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This blog is all about science and technology (with occasional math thrown in for fun). The goal of this blog is to try and pass on the sense of excitement and wonder I feel when I read about these topics. I hope you enjoy the posts.

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Indirect Evidence for Gravitational Waves

Posted December 29, 2015 9:13 AM by Bayes

General Relativity Prediction

One of the more interesting predictions of General Relativity is the existence of gravitational waves. Gravitational waves are basically ripples in the curvature of spacetime that propagate as waves. They are essentially a form of gravitational radiation and there are several ongoing and planned experiments that are trying to measure them directly. So far without success.

There are, however, indirect means of detecting gravitational waves; by studying their dissipative effect on certain systems like binary pulsars. I recently came across an interesting article in which scientists had observed the dissipative effects due to gravitational waves predicted by general relativity. See below:

Pulsar pair ripples spacetime

A dancing duo of cosmic beacons has provided scientists with the most precise measurement, albeit an indirect one, of ripples in spacetime called gravitational waves. The measurement comes from analyzing the only known pair of gravitationally bound pulsars, dense cores of dead stars that emit intense beams of radio waves with the regularity of a nearly perfect clock. Michael Kramer, an astrophysicist at the Max Planck Institute for Radio Astronomy in Bonn, Germany, and colleagues precisely tracked the deterioration of the pulsars' orbits, presumably due to loss of energy in the form of gravitational waves. The rate of orbital wane matches perfectly with the predictions of general relativity, Kramer reported December 16 at the Texas Symposium on Relativistic Astrophysics.

The double pulsar system J0737-3039A, discovered in 2003, is an astrophysicist's dream. By analyzing the radio beams, researchers can probe the wild things that happen when the small but massive celestial objects circle each other at roughly a million kilometers an hour. Under the rules of general relativity, the pulsars should plow through spacetime and generate ripples that carry away energy, leading the pulsars to gradually fall toward each other. Using observations from several telescopes over more than a decade, Kramer and his team determined that the pulsars are approaching each other by 7.152 millimeters a day, give or take a micrometer. That's exactly what theory predicts based on the mass and acceleration of the pulsars.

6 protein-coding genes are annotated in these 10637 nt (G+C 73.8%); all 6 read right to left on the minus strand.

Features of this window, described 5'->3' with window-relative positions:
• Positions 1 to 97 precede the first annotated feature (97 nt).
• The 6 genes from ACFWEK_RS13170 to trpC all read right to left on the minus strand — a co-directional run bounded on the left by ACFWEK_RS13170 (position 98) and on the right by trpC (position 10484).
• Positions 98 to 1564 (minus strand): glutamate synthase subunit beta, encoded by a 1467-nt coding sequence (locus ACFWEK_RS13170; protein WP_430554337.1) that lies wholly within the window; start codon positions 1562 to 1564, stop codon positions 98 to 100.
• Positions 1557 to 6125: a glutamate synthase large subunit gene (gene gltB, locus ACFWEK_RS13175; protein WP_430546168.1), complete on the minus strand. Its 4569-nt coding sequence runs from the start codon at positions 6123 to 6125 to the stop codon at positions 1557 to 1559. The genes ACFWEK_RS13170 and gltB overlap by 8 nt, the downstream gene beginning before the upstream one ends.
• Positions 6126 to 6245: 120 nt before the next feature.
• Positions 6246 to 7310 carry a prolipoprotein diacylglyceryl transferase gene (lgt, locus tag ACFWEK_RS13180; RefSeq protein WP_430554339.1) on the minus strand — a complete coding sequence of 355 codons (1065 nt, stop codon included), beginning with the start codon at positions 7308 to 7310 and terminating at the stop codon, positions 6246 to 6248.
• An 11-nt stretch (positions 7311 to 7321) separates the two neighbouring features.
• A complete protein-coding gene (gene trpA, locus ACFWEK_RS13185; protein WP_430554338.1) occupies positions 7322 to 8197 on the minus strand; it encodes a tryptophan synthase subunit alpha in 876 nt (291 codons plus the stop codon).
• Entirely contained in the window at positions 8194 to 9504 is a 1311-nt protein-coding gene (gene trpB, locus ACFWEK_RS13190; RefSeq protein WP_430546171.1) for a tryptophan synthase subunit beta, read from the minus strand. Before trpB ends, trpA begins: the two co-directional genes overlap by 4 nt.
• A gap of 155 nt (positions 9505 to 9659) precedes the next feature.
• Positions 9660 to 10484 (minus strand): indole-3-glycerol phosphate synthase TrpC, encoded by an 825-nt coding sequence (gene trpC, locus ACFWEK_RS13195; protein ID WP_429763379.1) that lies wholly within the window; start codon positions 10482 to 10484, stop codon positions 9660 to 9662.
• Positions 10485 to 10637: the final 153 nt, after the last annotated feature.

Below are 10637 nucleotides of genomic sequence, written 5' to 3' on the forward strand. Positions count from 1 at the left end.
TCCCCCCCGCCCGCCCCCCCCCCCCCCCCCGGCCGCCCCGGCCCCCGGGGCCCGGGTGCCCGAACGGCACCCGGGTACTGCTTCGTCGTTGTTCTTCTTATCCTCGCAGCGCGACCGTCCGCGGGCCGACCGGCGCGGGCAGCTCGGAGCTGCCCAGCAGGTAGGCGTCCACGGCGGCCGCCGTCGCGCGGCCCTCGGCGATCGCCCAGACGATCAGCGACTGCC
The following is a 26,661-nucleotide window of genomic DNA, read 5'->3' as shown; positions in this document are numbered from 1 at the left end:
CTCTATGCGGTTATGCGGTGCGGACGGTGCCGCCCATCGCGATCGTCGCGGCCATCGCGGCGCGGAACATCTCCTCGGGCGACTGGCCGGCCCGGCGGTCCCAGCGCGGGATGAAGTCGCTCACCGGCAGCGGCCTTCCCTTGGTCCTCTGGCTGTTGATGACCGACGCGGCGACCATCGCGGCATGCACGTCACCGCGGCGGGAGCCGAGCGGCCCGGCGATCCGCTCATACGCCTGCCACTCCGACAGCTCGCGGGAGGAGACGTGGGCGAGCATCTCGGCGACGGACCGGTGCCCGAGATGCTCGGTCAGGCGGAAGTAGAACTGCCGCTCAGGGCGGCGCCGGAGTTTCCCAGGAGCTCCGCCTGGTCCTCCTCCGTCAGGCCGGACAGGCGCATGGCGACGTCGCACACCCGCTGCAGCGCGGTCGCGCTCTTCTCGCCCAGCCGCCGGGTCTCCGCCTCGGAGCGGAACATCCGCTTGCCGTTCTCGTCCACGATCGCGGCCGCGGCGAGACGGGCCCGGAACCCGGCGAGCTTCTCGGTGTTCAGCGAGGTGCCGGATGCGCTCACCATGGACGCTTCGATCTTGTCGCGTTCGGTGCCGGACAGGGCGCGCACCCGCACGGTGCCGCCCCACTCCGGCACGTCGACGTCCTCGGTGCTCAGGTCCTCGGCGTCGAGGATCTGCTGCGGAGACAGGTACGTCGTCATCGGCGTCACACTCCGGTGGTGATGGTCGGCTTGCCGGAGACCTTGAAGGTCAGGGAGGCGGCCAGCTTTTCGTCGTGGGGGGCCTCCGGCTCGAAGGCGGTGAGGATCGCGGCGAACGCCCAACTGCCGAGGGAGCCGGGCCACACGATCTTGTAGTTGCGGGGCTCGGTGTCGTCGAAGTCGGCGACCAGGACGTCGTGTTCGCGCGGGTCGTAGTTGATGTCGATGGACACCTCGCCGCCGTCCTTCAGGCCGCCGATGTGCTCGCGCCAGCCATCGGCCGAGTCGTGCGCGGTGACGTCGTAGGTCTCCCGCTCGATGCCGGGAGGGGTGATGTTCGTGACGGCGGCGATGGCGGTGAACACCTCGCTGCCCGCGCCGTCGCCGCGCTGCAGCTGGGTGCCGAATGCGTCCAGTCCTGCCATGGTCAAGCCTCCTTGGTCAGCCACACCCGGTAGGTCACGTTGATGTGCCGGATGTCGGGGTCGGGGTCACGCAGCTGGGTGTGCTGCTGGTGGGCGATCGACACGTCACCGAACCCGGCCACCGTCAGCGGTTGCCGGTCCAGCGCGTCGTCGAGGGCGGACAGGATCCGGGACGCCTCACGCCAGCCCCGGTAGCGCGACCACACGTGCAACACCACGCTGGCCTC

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Re: Indirect Evidence for Gravitational Waves

12/29/2015 2:06 PM

It's possible an event has already been detected by LIGO, or maybe it was a training exercise:

http://www.nature.com/news/has-giant-ligo-experiment-seen-gravitational-waves-1.18449

I'm thinking that the power of gravitational waves, being quadrupole radiation, drops of as the fourth power of distance, which means they are extremely weak at a large distance from the source.

Here is a good description:

https://en.wikipedia.org/wiki/Gravitational_wave#Difficulties_in_detection

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Re: Indirect Evidence for Gravitational Waves

01/01/2016 10:00 AM

"I'm thinking that the power of gravitational waves, being quadrupole radiation, drops of as the fourth power of distance, which means they are extremely weak at a large distance from the source."

AFAIK, g.w. energy changes the same as for em waves, with 1/d2. The problem is the very low frequency of typical events (milli-Hz order), making them extremely low power to start with. Fortunately, LIGO detects amplitude, not power, so it is a 1/d situation, but at very long wavelengths. Hence the very long arms needed. Unless something big happens close-by soon, we may have to wait for the LISA space detector for direct detection.

-J

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Re: Indirect Evidence for Gravitational Waves

01/01/2016 5:07 PM

Thanks, Jorrie. I thought I read somewhere 1/r^4, but thinking about it, I'm sure you are right. Any kind of radiation has to fall off as the inverse square.

The proof is simple...the surface area of a sphere is proportional to the square of the radius, so if energy is conserved, the energy per square meter passing through any sphere centered on a source has to fall off as the square of the distance.

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